3. Giani Brick Transformations Whitewash Paint

Giani’s Brick Transformation paint is one of the most versatile heat resistant paints that I’ve used for painting fireplaces. It is meant to be used on fireplaces and other brick surfaces.

It is designed for indoor use but can also be used outdoors, you will probably just have to do some more frequent touch-ups in that case as it is a water based paint that is much quicker to wear off of surfaces.

Touch-ups are no problem though, because I found this paint easy and even fun to use! You can customize the look of your finished project by adjusting the ratio of water to paint that you use.

The paint comes in a somewhat small can but it goes a long way. Depending on the look you want you can mix the paint with varying water ratios and then apply to the brick with a wiping rag to get a very natural, dusted white look.

If you do, however, want a solid white paint coverage it might be best to go with another paint. Because this paint comes in such a small can you would need to buy quite a few to cover the fireplace with a solid coat.

Given the price to quantity ratio, this paint is best to buy only if you plan to take advantage of the customization options it offers.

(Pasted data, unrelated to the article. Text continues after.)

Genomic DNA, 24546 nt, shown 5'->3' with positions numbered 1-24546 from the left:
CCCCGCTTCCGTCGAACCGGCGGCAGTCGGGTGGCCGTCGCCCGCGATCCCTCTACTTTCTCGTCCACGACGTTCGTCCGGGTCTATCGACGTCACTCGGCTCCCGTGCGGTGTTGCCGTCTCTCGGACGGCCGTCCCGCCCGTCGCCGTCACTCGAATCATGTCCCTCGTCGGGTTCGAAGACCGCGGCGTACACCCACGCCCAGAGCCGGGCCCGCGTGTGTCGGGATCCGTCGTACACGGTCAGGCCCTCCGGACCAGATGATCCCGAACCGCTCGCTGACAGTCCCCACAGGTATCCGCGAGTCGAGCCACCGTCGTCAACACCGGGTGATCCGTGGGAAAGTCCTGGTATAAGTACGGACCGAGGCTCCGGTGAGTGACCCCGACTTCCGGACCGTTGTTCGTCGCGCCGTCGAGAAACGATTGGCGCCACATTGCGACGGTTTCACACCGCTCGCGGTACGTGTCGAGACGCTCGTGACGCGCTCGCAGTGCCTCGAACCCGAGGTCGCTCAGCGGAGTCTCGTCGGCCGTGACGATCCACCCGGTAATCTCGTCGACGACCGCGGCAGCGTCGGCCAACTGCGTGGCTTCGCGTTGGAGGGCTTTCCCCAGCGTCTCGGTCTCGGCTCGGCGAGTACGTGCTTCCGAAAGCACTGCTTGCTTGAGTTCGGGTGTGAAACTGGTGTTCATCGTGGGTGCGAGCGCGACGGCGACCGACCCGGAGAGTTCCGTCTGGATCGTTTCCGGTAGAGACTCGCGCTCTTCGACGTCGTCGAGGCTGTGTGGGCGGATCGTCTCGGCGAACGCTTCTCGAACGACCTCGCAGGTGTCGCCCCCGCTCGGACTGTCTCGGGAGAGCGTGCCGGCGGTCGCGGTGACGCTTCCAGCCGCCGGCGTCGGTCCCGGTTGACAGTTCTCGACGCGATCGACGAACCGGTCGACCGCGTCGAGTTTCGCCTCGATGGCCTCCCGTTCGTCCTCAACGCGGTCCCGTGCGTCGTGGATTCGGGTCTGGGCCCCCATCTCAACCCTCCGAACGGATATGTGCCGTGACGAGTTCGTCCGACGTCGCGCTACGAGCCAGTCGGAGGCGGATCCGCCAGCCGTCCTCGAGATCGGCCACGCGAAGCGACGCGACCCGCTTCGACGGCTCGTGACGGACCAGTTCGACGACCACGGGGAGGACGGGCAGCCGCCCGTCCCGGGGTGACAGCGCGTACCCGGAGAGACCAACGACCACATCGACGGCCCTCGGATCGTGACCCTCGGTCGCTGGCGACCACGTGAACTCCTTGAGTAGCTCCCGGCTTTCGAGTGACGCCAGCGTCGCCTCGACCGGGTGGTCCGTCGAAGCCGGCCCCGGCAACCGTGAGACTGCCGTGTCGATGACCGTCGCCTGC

The color of this paint is buildable, so if you aren’t sure which look you would prefer you can always start out with less and build up from there.

With this paint it’s easy to achieve a dusted white brick look that is light and airy while also allowing the brick undertones to shine though or go for full white coverage!

If you accidentally paint it too thick and want to bring back some of the brick color you can easily achieve this by gently scrubbing with a wire brush after the paint has dried.


4. Rust-Oleum Protective Enamel

Rust-Oleums protective enamel is another great option for outdoor projects such as fireplaces, barbeque grills, wood burning stoves, radiators,and engines.

It can also be used for indoor projects, although because of its strong fumes this is not ideal. The smells from this paint can linger for a few days at most, so be prepared to ventilate your space well and avoid the room where the paint was used for a while.

The enamel base in this paint gives it a very strong protective coating that prevents chipping, rust and corrosion.